ISGroup SRL sponsor ESC2k16 – End Summer Camp

From August 31 to 4 September there will be the XII edition of ESC – End Summer Camp, one of the best technical and underground camps in Italy, featuring great talks on Free Software & Open Hardware, Hacking, DiY, Ham Radio and Digital Human Rights. ISGroup joins and supports ESC as sponsor.

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Teammates at ISGroup were involved in ESC from it’s first editions, so we have a special connection with the camp and the people who make this incredible community!

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There is still room for donations, so if your company has some spare budget, why not!

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See you at the camp!

Francesco `ascii` Ongaro

‪@EndSummerCamp #ESC2k16 #hacking #opensource

Conferences, ISGroup

Grappa Hat Aosta 4,5,6 March 2016

We want to thank all the attendees of Grappa Hat, a security conference in Aosta that took place over the past week-end. The mood was relaxing and informal, the city is surrounded by mountains and beauty and we had a chance to meet long-time friends and to make new ones too!

Personally I presented the speech I’m going to bring to the International Journalism Festival ( on 8 April in Perugia, an happening I warmly recommend to anybody interested in Digital Rights, Privacy and, obviously, Journalism ^_^

The talk is titled The lost war on Information Security and it highlights some regressions from the security standpoint that the Cloud paradigm is going to cause:

The lost war on Information Security

It happened, software ate the world, we lost control on our information and security is not better than before.

How to stem organized crime, corporations and governments appetite on data bubbles generated by Cloud computing? What people could realistically do?

We will explore the major indicators of the current state of software security, its evolution over time and how the adoption trend of Cloud solutions affects the confidentiality, integrity and availability of people’s and companies’s information.

Again thanks everybody, me and Andrea enjoined the time spent together! If you need a copy of the slides and you attended Grappa Hat ping me and I’ll happily send you the PDF :)

Need a pointer? 0x414141, LinkedIn or by Tweet

–Francesco Ongaro


Sniffing the innocent (HackItaly outcome #2)

Hack the hacker is fair game at conferences, especially when some ethic and a formative objective is mixed in. If you red the last post you know “who”, “when”, “where” and “why”. Now it’s time for “what”.

This post is about developers who will code the applications of tomorrow, full of bugs of yesterday, injections and logical bugs, wide open to attacks. This is a post about users, who will fill such application’s backends with any sort of personal information. In the meantime somebody enjoyed exploiting the developers of today with last century attack vectors in order to save the unaware users of tomorrow’s available applications. Perhaps.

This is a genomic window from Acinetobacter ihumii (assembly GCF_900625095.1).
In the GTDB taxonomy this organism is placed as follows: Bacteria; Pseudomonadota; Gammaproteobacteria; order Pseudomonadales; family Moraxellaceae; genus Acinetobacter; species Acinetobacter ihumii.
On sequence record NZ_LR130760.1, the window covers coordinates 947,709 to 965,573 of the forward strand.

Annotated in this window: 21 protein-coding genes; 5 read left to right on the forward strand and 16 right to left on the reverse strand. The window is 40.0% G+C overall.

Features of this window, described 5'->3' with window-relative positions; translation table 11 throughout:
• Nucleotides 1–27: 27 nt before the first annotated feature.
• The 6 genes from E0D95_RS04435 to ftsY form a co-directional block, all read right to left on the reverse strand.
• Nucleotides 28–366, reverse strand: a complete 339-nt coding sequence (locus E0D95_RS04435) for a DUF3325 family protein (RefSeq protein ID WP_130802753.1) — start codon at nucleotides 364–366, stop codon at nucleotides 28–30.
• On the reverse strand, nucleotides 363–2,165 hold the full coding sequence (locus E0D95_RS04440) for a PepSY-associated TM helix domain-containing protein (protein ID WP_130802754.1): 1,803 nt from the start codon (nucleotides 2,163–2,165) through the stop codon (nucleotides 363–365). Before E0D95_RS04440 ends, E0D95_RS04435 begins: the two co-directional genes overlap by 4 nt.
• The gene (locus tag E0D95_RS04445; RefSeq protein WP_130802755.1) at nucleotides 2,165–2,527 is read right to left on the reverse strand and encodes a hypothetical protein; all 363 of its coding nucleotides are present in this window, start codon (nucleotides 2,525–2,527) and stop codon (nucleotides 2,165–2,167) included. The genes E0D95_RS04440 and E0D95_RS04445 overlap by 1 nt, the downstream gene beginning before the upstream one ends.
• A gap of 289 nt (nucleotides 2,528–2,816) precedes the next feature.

Aruba networks log parser (HackItaly outcome #1)

Before escaping an high pressure itsec routine with a week of vacation in Mallorca, on 19-21 July I went to a nice meeting in Venice, called HackItaly, on Walter Franchetti’s suggestion. More than an hacking conference it’s a meeting of young Web-2.0/Mobile-App developers. Words apart (and Words matter) there was some nice human capital and I met people who would perfectly fit in a Security Research Team as juniors, if only they were not tying to build a future pulling pants to investors. An you know, especially in the myopic Italy, investors are those who pull pants down to young human material.

Anyway in this jungle of Facebook, API, Responsive CSS, Json and Non-Relational Databases I found somebody who was speaking a language more similar to me, the tech guy of H-Farm, Marco, who was fighting against the crowd to provide a decent service. In the end while everybody was busy developing for the day after contest we spent our night in front of 80×24 xterms, setting up some infrastructure machine, sniffing passwords (no SSL offence, there is still people who does clear-text  auths) and building a syslog server for the Aruba Network infrastructure.

So, here’s a little perl parser for the ugly format sent by these expensive devices to our rsyslogd. It could be easily extended with some “action” callbacks (maybe using ah hash of anonymous functions?). If you ask, i have no idea why Parse::Syslog was not working well with File::Tail, so we had to surrender and use a regexpr (at last  not a POSIX one, thanks Perl/PCRE!).

In the end, if you feel that this development world fall short, why don’t apply to join a security research team? We are USH, an ethical, non-commercial, no-bullshit, under-hype but definitely kick-ass group of individuals. We are the Jargon, we are the Manifesto, and we do hack.